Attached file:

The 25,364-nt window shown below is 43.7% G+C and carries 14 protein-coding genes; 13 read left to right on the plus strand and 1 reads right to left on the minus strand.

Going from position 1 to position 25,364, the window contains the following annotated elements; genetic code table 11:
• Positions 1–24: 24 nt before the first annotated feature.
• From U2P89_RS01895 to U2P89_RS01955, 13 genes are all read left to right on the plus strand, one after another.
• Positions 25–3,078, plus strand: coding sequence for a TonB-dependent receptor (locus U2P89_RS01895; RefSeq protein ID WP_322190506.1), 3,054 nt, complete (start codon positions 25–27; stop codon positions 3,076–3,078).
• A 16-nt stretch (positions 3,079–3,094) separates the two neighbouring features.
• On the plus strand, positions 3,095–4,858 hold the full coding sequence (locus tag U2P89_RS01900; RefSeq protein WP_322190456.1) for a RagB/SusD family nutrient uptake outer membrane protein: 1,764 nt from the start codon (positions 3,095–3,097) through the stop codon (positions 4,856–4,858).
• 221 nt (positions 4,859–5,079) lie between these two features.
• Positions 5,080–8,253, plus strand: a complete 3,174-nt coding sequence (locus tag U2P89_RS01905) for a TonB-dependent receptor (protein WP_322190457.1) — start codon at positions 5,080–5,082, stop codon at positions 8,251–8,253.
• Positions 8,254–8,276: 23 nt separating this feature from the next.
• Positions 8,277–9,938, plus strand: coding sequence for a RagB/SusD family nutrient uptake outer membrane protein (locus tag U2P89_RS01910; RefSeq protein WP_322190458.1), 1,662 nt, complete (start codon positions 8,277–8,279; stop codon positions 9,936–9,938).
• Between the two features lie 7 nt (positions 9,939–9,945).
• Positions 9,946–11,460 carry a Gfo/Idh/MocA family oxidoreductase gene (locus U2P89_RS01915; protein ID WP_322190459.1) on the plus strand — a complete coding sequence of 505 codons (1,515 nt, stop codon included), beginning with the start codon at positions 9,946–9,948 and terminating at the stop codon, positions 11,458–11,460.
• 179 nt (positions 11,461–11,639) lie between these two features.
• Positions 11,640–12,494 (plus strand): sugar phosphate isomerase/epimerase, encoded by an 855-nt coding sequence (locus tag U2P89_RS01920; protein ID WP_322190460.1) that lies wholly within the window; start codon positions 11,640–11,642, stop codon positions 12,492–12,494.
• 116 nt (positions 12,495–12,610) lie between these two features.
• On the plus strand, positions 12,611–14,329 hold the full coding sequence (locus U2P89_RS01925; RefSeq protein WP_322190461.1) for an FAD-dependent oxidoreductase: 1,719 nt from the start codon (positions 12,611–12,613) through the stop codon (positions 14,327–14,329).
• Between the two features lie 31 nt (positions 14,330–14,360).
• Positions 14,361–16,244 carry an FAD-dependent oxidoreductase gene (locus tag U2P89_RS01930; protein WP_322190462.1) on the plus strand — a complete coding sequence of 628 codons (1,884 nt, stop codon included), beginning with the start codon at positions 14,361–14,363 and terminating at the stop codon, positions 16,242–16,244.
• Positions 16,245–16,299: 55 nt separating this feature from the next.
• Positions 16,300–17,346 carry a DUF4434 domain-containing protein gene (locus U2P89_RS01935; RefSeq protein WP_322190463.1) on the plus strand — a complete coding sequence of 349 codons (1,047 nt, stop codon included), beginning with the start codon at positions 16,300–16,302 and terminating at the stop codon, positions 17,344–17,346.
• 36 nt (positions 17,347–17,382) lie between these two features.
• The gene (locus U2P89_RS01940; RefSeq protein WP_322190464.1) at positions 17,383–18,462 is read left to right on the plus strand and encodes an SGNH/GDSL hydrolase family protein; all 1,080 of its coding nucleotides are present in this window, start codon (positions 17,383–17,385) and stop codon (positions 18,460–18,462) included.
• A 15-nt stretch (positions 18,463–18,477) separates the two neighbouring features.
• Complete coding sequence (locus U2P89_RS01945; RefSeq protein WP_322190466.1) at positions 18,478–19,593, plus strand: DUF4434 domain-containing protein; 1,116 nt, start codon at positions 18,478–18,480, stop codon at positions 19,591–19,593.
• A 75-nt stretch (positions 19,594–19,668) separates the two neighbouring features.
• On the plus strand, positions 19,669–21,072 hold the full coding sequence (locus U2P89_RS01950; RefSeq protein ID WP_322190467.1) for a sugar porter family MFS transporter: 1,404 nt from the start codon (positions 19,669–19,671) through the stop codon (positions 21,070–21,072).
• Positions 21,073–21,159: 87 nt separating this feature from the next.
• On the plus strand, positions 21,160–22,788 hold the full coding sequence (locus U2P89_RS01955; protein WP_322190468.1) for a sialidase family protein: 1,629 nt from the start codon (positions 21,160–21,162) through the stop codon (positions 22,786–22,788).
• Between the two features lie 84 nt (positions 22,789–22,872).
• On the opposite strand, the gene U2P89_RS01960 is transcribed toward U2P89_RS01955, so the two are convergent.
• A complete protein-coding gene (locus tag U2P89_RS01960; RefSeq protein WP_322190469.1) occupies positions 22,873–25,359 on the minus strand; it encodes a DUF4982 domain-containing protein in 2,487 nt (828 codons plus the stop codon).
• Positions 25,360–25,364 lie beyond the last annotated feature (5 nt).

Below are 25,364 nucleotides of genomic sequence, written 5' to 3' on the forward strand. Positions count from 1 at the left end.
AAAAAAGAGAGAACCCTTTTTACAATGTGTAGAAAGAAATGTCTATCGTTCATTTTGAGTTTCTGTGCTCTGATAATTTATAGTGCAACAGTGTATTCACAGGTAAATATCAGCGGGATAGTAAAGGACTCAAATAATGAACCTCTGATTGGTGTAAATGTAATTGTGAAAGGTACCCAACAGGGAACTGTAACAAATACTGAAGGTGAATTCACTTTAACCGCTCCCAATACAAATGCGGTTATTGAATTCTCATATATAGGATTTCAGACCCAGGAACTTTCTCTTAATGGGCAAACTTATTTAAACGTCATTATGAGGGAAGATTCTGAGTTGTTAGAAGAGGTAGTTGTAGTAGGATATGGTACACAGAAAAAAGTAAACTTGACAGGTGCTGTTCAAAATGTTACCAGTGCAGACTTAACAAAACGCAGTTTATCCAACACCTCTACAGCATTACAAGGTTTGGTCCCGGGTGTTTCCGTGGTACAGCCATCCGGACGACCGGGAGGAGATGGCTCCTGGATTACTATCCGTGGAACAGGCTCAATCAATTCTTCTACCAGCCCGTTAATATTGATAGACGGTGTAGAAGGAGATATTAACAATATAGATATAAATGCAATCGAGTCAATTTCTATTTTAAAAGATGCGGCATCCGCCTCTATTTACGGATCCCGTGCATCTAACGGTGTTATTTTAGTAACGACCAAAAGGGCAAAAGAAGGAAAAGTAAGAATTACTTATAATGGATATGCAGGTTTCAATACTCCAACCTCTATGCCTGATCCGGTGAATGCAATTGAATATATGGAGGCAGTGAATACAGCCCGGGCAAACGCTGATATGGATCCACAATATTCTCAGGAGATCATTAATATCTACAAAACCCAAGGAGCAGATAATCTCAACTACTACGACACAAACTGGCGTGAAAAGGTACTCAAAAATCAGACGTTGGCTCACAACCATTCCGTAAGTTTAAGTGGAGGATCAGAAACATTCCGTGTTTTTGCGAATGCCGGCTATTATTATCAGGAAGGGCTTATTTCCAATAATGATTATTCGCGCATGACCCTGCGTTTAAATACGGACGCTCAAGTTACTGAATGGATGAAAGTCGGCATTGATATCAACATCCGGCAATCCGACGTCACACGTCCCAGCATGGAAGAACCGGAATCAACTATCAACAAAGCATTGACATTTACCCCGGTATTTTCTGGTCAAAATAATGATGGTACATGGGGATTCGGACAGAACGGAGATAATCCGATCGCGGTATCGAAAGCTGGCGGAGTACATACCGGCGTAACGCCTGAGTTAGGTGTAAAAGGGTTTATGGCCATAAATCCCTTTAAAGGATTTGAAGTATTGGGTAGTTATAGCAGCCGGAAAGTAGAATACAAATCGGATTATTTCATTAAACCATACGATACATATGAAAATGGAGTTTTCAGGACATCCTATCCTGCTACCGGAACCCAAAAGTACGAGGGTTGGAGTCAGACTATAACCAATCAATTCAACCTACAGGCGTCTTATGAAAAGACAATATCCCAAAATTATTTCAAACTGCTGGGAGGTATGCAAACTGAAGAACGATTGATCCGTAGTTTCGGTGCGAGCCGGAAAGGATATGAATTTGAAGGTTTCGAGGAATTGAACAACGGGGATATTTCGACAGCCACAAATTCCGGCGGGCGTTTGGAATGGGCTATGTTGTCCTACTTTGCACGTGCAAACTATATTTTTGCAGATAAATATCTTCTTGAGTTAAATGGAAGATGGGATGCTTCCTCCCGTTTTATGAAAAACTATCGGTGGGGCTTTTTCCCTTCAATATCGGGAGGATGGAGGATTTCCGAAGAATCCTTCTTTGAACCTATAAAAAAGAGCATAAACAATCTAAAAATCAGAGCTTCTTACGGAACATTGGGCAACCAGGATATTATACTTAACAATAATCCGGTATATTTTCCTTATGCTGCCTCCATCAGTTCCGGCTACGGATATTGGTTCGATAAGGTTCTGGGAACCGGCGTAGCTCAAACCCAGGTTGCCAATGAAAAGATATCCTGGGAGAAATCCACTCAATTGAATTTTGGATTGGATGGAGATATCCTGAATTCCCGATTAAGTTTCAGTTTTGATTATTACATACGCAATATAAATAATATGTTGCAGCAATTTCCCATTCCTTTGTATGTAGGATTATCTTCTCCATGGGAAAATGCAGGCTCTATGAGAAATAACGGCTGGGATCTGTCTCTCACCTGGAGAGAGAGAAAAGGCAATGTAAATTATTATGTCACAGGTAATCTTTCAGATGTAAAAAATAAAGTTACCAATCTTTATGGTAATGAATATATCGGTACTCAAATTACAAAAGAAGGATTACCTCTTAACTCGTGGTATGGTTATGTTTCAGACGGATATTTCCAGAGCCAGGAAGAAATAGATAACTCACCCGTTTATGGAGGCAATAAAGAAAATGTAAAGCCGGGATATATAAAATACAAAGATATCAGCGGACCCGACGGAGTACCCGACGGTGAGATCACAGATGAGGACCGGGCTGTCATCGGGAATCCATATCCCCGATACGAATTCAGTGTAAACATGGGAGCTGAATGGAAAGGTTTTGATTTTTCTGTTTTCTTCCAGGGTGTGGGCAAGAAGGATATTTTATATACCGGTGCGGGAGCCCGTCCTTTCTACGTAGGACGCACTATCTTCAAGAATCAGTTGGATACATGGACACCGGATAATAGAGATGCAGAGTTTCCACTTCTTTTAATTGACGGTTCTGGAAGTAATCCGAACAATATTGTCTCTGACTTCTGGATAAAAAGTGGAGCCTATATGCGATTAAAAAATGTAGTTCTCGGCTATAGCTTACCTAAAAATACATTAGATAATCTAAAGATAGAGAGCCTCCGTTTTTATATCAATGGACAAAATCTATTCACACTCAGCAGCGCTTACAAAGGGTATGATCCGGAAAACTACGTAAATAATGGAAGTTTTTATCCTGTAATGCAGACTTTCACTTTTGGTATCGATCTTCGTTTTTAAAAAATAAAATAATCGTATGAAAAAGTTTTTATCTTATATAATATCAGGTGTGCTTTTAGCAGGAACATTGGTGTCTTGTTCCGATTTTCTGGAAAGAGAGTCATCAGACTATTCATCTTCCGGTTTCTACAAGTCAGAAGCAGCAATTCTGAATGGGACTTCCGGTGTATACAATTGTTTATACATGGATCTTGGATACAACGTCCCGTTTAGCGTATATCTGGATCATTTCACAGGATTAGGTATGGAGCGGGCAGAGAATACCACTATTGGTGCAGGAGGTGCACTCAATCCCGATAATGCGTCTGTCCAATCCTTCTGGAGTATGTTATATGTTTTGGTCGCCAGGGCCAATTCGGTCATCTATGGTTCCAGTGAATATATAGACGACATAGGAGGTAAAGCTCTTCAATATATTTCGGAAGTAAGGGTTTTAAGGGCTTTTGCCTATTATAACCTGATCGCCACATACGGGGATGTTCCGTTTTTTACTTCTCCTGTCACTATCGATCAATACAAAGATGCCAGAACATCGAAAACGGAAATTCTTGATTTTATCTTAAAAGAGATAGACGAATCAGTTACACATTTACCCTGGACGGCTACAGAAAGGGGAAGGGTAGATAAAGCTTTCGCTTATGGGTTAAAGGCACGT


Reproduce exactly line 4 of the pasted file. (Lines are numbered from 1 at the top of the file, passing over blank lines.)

• From U2P89_RS01895 to U2P89_RS01955, 13 genes are all read left to right on the plus strand, one after another.